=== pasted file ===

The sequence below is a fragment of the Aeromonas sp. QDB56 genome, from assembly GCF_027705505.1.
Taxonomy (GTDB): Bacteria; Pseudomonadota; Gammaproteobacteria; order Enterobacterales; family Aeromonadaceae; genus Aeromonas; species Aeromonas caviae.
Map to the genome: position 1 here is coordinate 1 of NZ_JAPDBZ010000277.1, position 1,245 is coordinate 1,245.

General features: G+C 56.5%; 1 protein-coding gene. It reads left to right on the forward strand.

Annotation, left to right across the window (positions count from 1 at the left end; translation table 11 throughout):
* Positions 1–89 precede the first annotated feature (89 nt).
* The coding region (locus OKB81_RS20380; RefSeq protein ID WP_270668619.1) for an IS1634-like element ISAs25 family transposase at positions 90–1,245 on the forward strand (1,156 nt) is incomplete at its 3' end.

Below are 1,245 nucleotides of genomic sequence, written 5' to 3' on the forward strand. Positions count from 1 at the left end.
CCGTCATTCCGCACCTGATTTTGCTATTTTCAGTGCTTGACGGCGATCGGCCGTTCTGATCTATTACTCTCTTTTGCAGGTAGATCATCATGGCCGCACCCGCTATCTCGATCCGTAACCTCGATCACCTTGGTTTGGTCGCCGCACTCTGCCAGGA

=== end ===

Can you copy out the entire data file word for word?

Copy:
The sequence below is a fragment of the Aeromonas sp. QDB56 genome, from assembly GCF_027705505.1.
Taxonomy (GTDB): Bacteria; Pseudomonadota; Gammaproteobacteria; order Enterobacterales; family Aeromonadaceae; genus Aeromonas; species Aeromonas caviae.
Map to the genome: position 1 here is coordinate 1 of NZ_JAPDBZ010000277.1, position 1,245 is coordinate 1,245.

General features: G+C 56.5%; 1 protein-coding gene. It reads left to right on the forward strand.

Annotation, left to right across the window (positions count from 1 at the left end; translation table 11 throughout):
* Positions 1–89 precede the first annotated feature (89 nt).
* The coding region (locus OKB81_RS20380; RefSeq protein ID WP_270668619.1) for an IS1634-like element ISAs25 family transposase at positions 90–1,245 on the forward strand (1,156 nt) is incomplete at its 3' end.

Below are 1,245 nucleotides of genomic sequence, written 5' to 3' on the forward strand. Positions count from 1 at the left end.
CCGTCATTCCGCACCTGATTTTGCTATTTTCAGTGCTTGACGGCGATCGGCCGTTCTGATCTATTACTCTCTTTTGCAGGTAGATCATCATGGCCGCACCCGCTATCTCGATCCGTAACCTCGATCACCTTGGTTTGGTCGCCGCACTCTGCCAGGA